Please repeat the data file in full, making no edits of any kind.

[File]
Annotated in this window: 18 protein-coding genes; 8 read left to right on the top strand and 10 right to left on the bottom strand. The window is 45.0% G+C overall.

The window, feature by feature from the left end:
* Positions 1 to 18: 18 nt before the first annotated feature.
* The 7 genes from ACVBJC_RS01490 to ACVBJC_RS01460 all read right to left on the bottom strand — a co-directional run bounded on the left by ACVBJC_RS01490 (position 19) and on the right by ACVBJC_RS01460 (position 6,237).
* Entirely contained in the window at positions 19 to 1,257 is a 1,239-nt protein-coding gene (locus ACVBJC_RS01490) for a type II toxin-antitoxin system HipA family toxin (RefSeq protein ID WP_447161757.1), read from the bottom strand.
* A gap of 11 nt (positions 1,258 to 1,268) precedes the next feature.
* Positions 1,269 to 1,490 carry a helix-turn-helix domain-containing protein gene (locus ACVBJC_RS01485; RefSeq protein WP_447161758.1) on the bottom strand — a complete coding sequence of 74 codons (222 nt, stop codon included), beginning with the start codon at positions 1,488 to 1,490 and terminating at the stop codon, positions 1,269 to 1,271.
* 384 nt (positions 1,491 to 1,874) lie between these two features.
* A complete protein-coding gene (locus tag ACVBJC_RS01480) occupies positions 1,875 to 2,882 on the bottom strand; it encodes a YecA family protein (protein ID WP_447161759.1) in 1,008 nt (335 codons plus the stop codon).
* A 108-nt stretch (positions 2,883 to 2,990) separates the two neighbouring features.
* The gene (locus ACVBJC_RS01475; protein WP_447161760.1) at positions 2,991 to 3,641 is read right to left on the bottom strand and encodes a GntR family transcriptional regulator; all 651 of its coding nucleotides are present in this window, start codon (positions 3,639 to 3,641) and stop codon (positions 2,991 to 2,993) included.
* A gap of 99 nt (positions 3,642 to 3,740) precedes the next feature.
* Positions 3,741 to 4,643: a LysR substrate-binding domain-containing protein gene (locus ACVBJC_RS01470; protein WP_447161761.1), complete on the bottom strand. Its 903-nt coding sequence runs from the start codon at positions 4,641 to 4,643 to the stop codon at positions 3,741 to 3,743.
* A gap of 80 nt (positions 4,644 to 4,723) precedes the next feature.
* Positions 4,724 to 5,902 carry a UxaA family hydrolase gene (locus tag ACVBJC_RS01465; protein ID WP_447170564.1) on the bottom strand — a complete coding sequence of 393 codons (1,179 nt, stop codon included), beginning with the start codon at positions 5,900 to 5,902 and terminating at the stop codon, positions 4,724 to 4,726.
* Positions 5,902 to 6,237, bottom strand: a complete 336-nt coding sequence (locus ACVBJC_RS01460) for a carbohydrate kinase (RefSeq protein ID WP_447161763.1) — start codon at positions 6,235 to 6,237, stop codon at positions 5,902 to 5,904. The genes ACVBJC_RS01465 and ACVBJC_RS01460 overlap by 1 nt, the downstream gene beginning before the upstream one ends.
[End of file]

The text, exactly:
Annotated in this window: 18 protein-coding genes; 8 read left to right on the top strand and 10 right to left on the bottom strand. The window is 45.0% G+C overall.

The window, feature by feature from the left end:
* Positions 1 to 18: 18 nt before the first annotated feature.
* The 7 genes from ACVBJC_RS01490 to ACVBJC_RS01460 all read right to left on the bottom strand — a co-directional run bounded on the left by ACVBJC_RS01490 (position 19) and on the right by ACVBJC_RS01460 (position 6,237).
* Entirely contained in the window at positions 19 to 1,257 is a 1,239-nt protein-coding gene (locus ACVBJC_RS01490) for a type II toxin-antitoxin system HipA family toxin (RefSeq protein ID WP_447161757.1), read from the bottom strand.
* A gap of 11 nt (positions 1,258 to 1,268) precedes the next feature.
* Positions 1,269 to 1,490 carry a helix-turn-helix domain-containing protein gene (locus ACVBJC_RS01485; RefSeq protein WP_447161758.1) on the bottom strand — a complete coding sequence of 74 codons (222 nt, stop codon included), beginning with the start codon at positions 1,488 to 1,490 and terminating at the stop codon, positions 1,269 to 1,271.
* 384 nt (positions 1,491 to 1,874) lie between these two features.
* A complete protein-coding gene (locus tag ACVBJC_RS01480) occupies positions 1,875 to 2,882 on the bottom strand; it encodes a YecA family protein (protein ID WP_447161759.1) in 1,008 nt (335 codons plus the stop codon).
* A 108-nt stretch (positions 2,883 to 2,990) separates the two neighbouring features.
* The gene (locus ACVBJC_RS01475; protein WP_447161760.1) at positions 2,991 to 3,641 is read right to left on the bottom strand and encodes a GntR family transcriptional regulator; all 651 of its coding nucleotides are present in this window, start codon (positions 3,639 to 3,641) and stop codon (positions 2,991 to 2,993) included.
* A gap of 99 nt (positions 3,642 to 3,740) precedes the next feature.
* Positions 3,741 to 4,643: a LysR substrate-binding domain-containing protein gene (locus ACVBJC_RS01470; protein WP_447161761.1), complete on the bottom strand. Its 903-nt coding sequence runs from the start codon at positions 4,641 to 4,643 to the stop codon at positions 3,741 to 3,743.
* A gap of 80 nt (positions 4,644 to 4,723) precedes the next feature.
* Positions 4,724 to 5,902 carry a UxaA family hydrolase gene (locus tag ACVBJC_RS01465; protein ID WP_447170564.1) on the bottom strand — a complete coding sequence of 393 codons (1,179 nt, stop codon included), beginning with the start codon at positions 5,900 to 5,902 and terminating at the stop codon, positions 4,724 to 4,726.
* Positions 5,902 to 6,237, bottom strand: a complete 336-nt coding sequence (locus ACVBJC_RS01460) for a carbohydrate kinase (RefSeq protein ID WP_447161763.1) — start codon at positions 6,235 to 6,237, stop codon at positions 5,902 to 5,904. The genes ACVBJC_RS01465 and ACVBJC_RS01460 overlap by 1 nt, the downstream gene beginning before the upstream one ends.